Posadas de Puerto Rico Associates v. Tourism Co. of Puerto Rico - Wikipedia

Posadas de Puerto Rico Associates v. Tourism Company of Puerto Rico
Argued April 28, 1986
Decided July 1, 1986
Full case namePosadas de Puerto Rico Associates, dba Condado Holiday Inn v. Tourism Company of Puerto Rico et al.
Citations478 U.S. 328 (more)
106 S. Ct. 2968; 92 L. Ed. 2d 266
Puerto Rico's Games of Chance Act of 1948, as narrowed by the Puerto Rican Superior Court, was not facially unconstitutional because the population specific ban on commercial speech related to casino gambling cleared the Central Hudson standard.
Court membership
Chief Justice
Warren E. Burger
Associate Justices
William J. Brennan Jr. · Byron White
Thurgood Marshall · Harry Blackmun
Lewis F. Powell Jr. · William Rehnquist
John P. Stevens · Sandra Day O'Connor
Case opinions
MajorityRehnquist, joined by Burger, White, Powell, O'Connor
DissentBrennan, joined by Marshall, Blackmun
DissentStevens, joined by Marshall, Blackmun
Laws applied
U.S. Const. amends. I, XIV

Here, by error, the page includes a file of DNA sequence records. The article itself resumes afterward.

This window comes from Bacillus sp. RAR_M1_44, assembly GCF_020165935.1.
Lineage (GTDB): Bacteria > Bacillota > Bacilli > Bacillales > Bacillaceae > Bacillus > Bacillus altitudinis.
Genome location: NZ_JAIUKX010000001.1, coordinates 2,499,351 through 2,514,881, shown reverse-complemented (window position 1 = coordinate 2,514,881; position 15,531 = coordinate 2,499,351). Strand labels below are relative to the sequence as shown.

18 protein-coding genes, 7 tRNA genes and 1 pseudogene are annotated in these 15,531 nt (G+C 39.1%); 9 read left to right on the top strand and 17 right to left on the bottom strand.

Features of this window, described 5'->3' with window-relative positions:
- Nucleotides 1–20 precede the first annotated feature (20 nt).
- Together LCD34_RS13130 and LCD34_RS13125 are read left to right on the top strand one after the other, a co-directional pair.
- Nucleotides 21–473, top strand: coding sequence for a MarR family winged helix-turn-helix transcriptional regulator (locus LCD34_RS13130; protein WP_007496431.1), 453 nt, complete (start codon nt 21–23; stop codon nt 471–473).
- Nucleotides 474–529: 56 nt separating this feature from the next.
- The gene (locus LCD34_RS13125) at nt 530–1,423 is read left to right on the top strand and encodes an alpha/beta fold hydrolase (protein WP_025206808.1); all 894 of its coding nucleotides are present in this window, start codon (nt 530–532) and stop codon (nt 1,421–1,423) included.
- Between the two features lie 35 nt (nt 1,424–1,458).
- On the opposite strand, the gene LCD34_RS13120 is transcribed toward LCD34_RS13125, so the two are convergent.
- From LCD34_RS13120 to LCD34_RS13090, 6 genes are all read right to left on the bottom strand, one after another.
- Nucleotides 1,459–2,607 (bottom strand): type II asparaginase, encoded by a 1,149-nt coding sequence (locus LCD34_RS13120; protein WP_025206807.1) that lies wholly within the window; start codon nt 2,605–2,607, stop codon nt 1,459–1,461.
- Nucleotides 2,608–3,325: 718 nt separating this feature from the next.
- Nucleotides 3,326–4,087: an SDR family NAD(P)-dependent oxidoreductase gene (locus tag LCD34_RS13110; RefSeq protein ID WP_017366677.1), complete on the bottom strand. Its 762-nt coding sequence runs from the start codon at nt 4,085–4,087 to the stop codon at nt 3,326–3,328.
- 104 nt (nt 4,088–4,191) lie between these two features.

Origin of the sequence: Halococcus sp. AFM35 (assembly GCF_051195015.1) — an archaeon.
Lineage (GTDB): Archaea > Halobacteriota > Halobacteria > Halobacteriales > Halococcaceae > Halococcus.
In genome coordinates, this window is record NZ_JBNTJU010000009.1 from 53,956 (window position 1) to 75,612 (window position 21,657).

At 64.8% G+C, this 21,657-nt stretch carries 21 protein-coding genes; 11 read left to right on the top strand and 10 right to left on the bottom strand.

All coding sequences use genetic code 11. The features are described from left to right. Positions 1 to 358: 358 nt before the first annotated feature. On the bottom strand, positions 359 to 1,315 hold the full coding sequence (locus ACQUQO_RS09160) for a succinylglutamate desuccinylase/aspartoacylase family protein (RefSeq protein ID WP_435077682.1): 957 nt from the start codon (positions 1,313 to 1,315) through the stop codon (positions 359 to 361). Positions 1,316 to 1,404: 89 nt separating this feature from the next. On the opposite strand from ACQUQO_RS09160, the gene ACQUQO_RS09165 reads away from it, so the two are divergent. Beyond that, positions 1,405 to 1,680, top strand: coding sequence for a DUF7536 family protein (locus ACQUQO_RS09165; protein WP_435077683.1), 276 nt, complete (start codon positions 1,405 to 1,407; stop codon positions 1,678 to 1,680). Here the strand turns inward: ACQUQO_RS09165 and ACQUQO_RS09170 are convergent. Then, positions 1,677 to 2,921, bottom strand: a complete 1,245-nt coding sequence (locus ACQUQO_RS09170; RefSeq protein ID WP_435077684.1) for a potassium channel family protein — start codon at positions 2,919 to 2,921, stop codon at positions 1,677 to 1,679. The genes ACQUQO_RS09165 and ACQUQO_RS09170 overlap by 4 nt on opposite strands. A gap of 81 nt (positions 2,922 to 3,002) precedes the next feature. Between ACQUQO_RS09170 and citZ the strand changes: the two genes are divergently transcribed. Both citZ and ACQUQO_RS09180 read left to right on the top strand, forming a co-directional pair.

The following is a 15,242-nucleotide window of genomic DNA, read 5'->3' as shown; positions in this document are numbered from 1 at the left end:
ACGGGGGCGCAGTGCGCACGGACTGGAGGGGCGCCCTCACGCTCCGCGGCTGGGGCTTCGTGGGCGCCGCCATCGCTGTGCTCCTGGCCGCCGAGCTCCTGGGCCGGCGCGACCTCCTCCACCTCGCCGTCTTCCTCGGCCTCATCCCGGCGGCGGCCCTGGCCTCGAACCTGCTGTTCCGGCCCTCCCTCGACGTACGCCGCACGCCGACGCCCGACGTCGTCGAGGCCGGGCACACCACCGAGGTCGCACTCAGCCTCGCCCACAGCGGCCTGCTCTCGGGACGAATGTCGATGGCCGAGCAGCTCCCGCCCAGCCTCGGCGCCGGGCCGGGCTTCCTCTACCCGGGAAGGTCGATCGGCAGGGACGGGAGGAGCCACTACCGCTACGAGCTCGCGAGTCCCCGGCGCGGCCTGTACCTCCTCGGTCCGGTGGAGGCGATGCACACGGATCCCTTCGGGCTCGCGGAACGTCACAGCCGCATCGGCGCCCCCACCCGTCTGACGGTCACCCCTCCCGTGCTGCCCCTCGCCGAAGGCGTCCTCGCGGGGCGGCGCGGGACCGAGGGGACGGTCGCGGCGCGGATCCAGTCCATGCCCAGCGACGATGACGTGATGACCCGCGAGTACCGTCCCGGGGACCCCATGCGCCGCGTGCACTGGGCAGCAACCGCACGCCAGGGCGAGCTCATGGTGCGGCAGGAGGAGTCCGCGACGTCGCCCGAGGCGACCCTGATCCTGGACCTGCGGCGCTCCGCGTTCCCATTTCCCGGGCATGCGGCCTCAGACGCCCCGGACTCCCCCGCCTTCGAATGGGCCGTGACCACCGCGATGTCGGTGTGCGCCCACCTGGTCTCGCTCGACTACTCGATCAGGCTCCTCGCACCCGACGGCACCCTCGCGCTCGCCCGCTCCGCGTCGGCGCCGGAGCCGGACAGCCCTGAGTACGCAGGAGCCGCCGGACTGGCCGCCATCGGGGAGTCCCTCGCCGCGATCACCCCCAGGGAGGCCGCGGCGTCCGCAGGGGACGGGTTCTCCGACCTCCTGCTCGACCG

Posadas de Puerto Rico Associates v. Tourism Co. of Puerto Rico, 478 U.S. 328 (1986), was a 1986 appeal to the Supreme Court of the United States to determine whether Puerto Rico's Games of Chance Act of 1948 is in legal compliance with the United States Constitution, specifically as regards freedom of speech, equal protection and due process.[1] In a 5–4 decision, the Supreme Court held that the Puerto Rico government (law) could restrict advertisement for casino gambling from being targeted to residents, even if the activity itself was legal and advertisement to tourists was permitted. The U.S. Supreme Court affirmed the Puerto Rico Supreme Court conclusion, as construed by the Puerto Rico Superior Court, that the Act and regulations do not facially violate the First Amendment, nor did it violate the due process or Equal Protection Clauses of the Fourteenth Amendment.[1]